Well this is a lie for those who had out hard worked for equity in a house which is now destroyed.

      • MarkM 12.1.1

        “Well this is a lie for those who had out hard worked for equity in a house which is now destroyed.”

        If their house is destroyed and they have no insurance then all they have is the land.
        If the Government buys their land they are no worse off.

        Think about first CV before you respond

        • ropata 12.1.1.1

          Yeah screw those suckers. How dare they not buy insurance, thanks MarkM for straightening that one out. They are LUCKY that their house fell down and they can live in an igloo

  13. vto 13

    Some great new residencies will be able to be built on the abandoned land. Bring back the wetlands and the whitebait.

    • Whitebait; now you’re talking!

    • weka 13.2

      They’re dumb fucks if they ever building human habitats on that land again. Creating natural habitats sounds a fantastic idea.
       
      I haven’t seen this point made in a while. Wasn’t there a geologist after the Sept quake who said we told you not to build those suburbs there (because in the unlikely even of a quake there will be significant problems)? Is there no accountability from the developers and council who approved development?

      • davidc 13.2.1

        Developers ask Councils if they may…Councils approve or not as they see fit….and chage huge fees…

        Accountability for Councils?? are you high?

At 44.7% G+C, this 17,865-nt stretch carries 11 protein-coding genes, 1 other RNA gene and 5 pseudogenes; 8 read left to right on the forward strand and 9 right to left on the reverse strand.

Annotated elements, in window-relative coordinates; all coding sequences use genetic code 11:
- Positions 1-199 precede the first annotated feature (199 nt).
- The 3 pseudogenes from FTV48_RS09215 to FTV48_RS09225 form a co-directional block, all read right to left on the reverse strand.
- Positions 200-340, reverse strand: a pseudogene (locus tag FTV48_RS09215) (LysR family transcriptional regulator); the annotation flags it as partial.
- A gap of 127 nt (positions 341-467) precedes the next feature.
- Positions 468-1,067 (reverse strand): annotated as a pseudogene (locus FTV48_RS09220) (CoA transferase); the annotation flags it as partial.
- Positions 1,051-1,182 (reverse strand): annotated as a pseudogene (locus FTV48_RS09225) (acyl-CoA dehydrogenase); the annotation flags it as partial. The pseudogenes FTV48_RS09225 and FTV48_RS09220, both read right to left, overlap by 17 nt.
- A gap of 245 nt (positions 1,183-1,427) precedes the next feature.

• Colonial Viper 13.2.1.1

          Accountability for Councils with Rodney High-ed in charge? You are correct its not likely.

  14. grumpy 14

    I’m sure you guys will get a laugh out of this………

  15. weka 15

    But some are worried the payout will not be enough. Burwood resident Clinton Pasfield said he was not sure it would be able to cover the cost of building a new home “The prices seem to be significantly more than what I expect to be able to get out of this package,” he said.

    There needs to be a general shift in attitude about this. I’m not sure that it’s valid for people to assume they will get back exactly what they had in terms of house and land size. NZ increasingly builds houses that are much bigger than what is needed, and there are significant enironmental and social costs to the country. It also costs the homeowner. If you don’t have enough money to replace your house then build a smaller one. There’s some innovative work already being done on smaller housing and quality of life, and a good opportunity for Chch to lead the way on this.

    I think it’s important that red zone people get enough support to set themselves up again in comfortable homes.  But I don’t think it’s reasonable to expect that everyone will get their equity or their ideal house back. Shit happens, and our willingness as a nation to help each other out should be about making sure people are ok, not that everything is made exactly how it was. Shit happens and we do the best we can. I’m sure that Chch people know this  more than most currently, and I’m not in any way supportive of the ‘stop whining’ brigade. I do think that Chch people should be given good advice/support about how to think in terms of creative solutions, and unfortunately that’s not what most of the building industry will be doing.

    • davidc 15.1

      also…if you had a 150 m2 house (stucco, uninsulated, log fire, well used carpets and drapes) that was 40 years old you cant expect to get enough $$ to rebuild a same sized, well insulated, double glazed, heat pump airconditioned, new kitchen, tiled 2 bathroom house.
      Your 40 year old house is propbably half way thru its lifespan…
      so assuming $300K QV , land at $150K , improvements at $150K it may cost you an additional $150K on top of your payout to rebuild the same size new on a decent section.